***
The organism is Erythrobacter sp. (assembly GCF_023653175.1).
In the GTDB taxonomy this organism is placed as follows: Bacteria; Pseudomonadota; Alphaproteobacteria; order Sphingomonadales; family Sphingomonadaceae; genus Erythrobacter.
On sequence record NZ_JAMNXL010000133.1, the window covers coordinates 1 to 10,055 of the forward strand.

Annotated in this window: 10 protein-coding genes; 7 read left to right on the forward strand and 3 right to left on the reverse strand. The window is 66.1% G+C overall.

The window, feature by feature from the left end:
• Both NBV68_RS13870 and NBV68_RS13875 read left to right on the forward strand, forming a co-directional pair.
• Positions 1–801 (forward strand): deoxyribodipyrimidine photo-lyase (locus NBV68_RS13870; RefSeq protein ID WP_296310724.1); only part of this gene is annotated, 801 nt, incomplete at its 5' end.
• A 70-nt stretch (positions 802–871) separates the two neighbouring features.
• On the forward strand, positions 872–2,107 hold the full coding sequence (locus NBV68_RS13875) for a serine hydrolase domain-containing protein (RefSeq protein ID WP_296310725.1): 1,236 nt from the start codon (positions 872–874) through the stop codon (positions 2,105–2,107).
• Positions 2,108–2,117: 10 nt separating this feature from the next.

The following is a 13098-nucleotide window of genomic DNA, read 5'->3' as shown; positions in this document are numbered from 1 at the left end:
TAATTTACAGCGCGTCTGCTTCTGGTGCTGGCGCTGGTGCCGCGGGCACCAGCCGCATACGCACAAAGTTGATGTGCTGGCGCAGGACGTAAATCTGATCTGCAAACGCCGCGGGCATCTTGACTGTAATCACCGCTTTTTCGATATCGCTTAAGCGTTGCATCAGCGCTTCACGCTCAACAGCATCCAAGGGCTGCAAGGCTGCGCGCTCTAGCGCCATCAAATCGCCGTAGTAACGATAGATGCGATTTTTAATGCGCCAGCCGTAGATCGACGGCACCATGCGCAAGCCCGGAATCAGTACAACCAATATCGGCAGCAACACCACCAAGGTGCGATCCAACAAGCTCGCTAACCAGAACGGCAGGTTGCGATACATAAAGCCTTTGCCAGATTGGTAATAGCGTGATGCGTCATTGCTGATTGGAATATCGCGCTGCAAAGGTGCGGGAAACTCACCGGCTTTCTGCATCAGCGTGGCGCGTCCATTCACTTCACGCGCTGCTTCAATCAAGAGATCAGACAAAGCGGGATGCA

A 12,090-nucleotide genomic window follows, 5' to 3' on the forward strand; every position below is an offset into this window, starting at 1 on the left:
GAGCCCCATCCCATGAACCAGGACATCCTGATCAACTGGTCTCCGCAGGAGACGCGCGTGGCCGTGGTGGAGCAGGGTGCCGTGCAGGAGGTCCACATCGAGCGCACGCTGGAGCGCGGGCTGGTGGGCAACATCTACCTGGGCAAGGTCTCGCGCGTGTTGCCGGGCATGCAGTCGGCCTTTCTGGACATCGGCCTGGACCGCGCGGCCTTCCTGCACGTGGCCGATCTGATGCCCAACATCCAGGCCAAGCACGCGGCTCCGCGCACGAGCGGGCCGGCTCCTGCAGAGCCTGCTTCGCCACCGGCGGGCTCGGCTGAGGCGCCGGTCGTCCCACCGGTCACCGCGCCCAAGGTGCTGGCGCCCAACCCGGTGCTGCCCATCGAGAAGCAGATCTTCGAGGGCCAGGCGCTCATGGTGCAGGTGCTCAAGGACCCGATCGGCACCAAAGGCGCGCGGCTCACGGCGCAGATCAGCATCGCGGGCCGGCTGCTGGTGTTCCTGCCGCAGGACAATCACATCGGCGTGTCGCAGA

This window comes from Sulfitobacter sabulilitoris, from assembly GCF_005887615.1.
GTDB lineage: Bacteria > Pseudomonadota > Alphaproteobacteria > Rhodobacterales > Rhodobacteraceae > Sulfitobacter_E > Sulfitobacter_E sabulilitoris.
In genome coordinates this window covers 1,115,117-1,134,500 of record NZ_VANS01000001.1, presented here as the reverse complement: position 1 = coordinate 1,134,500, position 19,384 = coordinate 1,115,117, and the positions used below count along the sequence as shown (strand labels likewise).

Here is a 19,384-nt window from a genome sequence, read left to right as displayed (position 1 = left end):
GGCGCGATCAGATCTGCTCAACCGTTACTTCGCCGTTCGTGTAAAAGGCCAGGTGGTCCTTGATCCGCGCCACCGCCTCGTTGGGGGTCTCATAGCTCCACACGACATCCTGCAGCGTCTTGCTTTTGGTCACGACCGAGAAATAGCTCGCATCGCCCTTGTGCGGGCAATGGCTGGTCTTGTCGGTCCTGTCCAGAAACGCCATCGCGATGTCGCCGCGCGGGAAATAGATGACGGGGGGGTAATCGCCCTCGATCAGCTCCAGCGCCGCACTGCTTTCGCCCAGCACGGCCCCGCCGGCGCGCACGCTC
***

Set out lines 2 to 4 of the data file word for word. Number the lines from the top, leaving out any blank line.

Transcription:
In the GTDB taxonomy this organism is placed as follows: Bacteria; Pseudomonadota; Alphaproteobacteria; order Sphingomonadales; family Sphingomonadaceae; genus Erythrobacter.
On sequence record NZ_JAMNXL010000133.1, the window covers coordinates 1 to 10,055 of the forward strand.

Annotated in this window: 10 protein-coding genes; 7 read left to right on the forward strand and 3 right to left on the reverse strand. The window is 66.1% G+C overall.